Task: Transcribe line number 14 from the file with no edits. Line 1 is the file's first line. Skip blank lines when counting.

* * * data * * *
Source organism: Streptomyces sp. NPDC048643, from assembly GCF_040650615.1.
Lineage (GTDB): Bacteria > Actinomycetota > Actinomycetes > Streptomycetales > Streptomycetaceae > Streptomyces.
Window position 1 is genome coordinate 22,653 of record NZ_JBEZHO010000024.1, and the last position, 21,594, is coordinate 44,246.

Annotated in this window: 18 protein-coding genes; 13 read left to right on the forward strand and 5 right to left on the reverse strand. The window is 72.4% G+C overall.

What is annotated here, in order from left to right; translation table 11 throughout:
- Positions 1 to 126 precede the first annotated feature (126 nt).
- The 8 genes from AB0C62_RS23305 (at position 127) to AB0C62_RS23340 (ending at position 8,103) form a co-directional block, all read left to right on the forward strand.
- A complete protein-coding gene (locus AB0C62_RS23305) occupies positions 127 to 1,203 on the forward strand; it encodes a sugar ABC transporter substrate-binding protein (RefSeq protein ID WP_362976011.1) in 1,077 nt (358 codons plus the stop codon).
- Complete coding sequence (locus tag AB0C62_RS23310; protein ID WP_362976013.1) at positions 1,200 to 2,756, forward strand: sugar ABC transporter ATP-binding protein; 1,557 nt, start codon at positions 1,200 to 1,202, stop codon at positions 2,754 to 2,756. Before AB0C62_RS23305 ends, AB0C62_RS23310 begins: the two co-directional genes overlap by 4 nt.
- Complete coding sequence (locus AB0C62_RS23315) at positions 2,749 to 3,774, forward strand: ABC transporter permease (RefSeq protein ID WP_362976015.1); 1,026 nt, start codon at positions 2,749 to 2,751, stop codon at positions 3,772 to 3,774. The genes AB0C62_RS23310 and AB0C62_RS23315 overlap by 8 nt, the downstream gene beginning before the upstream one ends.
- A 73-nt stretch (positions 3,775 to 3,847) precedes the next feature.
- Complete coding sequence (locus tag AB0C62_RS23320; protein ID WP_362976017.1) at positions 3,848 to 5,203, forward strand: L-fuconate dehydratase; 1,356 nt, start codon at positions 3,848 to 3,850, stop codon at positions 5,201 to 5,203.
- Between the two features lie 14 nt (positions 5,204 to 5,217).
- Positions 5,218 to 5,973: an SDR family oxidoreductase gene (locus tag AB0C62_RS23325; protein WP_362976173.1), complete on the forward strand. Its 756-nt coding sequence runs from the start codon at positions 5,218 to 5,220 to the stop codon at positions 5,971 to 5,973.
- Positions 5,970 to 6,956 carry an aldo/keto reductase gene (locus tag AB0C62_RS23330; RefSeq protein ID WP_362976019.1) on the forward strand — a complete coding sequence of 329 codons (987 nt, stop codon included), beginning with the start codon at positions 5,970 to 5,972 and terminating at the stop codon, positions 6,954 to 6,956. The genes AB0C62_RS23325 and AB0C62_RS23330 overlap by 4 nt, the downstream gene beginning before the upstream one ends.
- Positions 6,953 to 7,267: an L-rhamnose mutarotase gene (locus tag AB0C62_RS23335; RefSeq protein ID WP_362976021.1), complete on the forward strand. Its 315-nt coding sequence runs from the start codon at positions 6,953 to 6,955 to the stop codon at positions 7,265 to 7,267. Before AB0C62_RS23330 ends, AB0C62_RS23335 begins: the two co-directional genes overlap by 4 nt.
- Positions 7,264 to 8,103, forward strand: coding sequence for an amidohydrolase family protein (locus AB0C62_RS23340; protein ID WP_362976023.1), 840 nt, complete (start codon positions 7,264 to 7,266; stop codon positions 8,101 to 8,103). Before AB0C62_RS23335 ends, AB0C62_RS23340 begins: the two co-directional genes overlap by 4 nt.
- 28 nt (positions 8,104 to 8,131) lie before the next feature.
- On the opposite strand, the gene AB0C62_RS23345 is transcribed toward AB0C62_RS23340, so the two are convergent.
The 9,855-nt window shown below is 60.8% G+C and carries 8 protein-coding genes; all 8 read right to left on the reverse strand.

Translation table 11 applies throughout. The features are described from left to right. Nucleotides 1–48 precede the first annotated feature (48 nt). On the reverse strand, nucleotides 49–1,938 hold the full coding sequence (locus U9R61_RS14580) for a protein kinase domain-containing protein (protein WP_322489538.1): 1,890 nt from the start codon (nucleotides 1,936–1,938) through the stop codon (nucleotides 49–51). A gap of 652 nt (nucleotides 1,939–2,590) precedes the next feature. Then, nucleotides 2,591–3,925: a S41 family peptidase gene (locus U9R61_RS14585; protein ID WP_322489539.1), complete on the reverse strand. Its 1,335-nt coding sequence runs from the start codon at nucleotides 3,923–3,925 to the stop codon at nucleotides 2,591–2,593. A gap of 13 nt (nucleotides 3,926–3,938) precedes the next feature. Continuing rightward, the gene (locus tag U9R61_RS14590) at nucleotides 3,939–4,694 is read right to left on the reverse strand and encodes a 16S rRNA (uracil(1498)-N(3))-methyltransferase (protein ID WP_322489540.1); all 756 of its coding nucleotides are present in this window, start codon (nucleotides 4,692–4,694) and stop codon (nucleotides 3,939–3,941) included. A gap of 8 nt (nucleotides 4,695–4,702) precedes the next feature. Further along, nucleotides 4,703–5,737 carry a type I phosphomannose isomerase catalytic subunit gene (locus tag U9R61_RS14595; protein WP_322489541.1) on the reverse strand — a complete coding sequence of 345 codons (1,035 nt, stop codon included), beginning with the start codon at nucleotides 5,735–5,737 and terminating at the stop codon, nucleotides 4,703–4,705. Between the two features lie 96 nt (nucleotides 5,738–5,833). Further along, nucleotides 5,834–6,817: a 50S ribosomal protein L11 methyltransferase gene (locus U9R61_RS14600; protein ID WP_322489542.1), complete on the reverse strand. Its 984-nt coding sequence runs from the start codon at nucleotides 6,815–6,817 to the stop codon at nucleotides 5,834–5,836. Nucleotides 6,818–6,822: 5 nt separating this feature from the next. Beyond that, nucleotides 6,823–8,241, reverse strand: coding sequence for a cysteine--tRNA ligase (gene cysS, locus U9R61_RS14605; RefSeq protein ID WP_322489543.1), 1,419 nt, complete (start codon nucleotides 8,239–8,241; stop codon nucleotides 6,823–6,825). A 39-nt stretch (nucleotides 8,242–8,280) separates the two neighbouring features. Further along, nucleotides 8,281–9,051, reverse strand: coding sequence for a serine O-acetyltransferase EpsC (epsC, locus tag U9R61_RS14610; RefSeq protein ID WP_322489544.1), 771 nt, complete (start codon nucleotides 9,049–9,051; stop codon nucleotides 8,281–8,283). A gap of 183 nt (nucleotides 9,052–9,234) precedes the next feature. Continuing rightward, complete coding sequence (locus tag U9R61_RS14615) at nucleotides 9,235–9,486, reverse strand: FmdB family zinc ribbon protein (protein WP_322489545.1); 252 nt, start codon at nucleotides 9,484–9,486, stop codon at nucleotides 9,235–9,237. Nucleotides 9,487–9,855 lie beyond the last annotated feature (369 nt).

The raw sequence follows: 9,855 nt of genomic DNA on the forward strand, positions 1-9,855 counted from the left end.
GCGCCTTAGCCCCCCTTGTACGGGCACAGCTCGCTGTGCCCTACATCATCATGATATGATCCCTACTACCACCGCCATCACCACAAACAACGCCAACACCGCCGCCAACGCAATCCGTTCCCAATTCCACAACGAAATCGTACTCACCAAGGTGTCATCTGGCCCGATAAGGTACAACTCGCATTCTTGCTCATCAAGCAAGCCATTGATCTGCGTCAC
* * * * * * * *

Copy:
- Positions 5,218 to 5,973: an SDR family oxidoreductase gene (locus tag AB0C62_RS23325; protein WP_362976173.1), complete on the forward strand. Its 756-nt coding sequence runs from the start codon at positions 5,218 to 5,220 to the stop codon at positions 5,971 to 5,973.